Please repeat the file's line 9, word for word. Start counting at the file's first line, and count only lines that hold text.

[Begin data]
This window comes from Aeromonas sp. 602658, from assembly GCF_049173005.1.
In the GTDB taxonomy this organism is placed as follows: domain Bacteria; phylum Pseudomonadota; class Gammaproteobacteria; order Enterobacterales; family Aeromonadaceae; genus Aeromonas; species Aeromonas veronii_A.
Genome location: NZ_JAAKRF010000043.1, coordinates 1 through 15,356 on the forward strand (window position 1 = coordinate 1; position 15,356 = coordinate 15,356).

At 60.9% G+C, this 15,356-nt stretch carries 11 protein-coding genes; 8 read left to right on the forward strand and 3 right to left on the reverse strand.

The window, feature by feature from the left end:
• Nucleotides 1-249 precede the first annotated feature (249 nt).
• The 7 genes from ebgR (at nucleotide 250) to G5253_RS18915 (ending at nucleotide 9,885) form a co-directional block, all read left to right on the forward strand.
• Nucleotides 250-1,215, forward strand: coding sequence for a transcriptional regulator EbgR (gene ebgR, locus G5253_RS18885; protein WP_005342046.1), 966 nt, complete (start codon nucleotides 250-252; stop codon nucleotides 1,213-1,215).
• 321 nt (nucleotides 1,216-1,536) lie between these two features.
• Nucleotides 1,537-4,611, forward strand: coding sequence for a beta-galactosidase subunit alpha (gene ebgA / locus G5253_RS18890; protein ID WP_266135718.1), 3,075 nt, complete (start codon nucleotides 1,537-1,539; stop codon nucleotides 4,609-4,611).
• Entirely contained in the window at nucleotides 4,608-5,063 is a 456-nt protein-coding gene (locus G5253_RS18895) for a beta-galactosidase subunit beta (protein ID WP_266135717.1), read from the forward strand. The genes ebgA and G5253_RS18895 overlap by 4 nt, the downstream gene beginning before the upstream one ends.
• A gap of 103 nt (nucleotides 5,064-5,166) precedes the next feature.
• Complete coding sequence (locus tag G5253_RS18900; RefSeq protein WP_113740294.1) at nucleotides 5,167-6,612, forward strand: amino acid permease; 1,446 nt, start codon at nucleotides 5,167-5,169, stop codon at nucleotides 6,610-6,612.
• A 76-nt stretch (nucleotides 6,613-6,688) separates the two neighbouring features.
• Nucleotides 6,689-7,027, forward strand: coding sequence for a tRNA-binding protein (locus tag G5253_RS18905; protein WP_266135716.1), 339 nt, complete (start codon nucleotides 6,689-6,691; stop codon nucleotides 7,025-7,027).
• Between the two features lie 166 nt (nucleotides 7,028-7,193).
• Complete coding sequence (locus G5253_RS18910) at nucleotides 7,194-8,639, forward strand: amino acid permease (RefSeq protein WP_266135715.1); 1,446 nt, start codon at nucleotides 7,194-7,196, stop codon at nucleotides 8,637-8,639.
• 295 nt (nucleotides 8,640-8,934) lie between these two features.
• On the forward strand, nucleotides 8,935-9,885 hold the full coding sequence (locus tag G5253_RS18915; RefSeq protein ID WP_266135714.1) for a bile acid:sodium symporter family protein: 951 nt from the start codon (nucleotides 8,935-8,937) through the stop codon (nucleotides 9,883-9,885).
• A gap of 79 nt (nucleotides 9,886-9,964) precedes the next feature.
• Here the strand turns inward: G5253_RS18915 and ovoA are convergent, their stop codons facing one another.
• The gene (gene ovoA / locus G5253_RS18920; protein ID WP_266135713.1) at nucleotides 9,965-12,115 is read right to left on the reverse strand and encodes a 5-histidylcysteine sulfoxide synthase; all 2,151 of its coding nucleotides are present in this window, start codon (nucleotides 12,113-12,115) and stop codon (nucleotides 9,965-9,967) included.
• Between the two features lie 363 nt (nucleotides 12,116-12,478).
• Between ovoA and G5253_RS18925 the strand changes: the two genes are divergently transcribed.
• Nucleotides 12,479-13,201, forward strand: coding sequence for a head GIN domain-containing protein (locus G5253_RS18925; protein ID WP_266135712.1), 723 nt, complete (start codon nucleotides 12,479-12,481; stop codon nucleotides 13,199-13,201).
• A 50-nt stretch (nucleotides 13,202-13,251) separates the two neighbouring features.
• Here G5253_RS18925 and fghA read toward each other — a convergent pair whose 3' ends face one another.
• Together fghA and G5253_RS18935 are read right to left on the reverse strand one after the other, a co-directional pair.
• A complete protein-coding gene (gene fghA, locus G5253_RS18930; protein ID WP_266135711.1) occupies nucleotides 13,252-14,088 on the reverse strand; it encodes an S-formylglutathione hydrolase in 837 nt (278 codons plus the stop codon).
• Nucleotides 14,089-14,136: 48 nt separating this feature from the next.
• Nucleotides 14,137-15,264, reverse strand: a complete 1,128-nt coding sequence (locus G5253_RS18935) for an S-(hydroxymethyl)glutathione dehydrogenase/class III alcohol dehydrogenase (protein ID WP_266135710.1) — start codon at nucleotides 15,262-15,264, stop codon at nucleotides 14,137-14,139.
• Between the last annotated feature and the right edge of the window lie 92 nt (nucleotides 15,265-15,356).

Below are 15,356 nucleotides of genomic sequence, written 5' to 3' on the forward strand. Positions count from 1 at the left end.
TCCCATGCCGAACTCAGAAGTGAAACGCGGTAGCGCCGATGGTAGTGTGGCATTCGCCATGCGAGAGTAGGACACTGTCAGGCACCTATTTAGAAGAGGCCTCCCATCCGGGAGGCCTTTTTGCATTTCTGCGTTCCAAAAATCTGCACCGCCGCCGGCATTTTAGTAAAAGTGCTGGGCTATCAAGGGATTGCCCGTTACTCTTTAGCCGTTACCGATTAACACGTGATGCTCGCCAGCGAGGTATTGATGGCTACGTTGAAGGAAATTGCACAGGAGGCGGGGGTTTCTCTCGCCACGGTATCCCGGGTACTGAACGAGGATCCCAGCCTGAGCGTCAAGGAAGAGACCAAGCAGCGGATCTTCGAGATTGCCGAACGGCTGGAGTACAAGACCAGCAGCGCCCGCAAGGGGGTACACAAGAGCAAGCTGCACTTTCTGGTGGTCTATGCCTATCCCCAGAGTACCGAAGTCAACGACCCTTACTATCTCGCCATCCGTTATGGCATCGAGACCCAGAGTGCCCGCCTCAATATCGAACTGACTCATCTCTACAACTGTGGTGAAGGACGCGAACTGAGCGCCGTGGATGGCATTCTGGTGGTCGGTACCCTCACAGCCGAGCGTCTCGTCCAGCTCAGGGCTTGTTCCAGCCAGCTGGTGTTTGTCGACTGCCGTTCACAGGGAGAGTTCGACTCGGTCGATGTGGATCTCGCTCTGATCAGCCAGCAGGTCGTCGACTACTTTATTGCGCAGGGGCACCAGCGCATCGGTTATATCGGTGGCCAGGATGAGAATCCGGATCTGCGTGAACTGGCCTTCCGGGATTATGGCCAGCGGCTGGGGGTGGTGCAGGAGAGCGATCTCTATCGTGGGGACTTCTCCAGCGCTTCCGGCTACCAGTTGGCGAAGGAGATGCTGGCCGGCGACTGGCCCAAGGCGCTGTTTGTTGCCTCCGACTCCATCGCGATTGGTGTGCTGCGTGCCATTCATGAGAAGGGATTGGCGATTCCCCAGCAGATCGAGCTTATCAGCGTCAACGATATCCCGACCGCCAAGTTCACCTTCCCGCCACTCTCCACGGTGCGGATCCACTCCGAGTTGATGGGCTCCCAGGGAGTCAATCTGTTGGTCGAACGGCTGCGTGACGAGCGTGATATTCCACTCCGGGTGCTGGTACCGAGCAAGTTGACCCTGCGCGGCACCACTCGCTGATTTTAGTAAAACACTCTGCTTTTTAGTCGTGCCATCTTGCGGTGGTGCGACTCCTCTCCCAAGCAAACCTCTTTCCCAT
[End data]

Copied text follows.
• 321 nt (nucleotides 1,216-1,536) lie between these two features.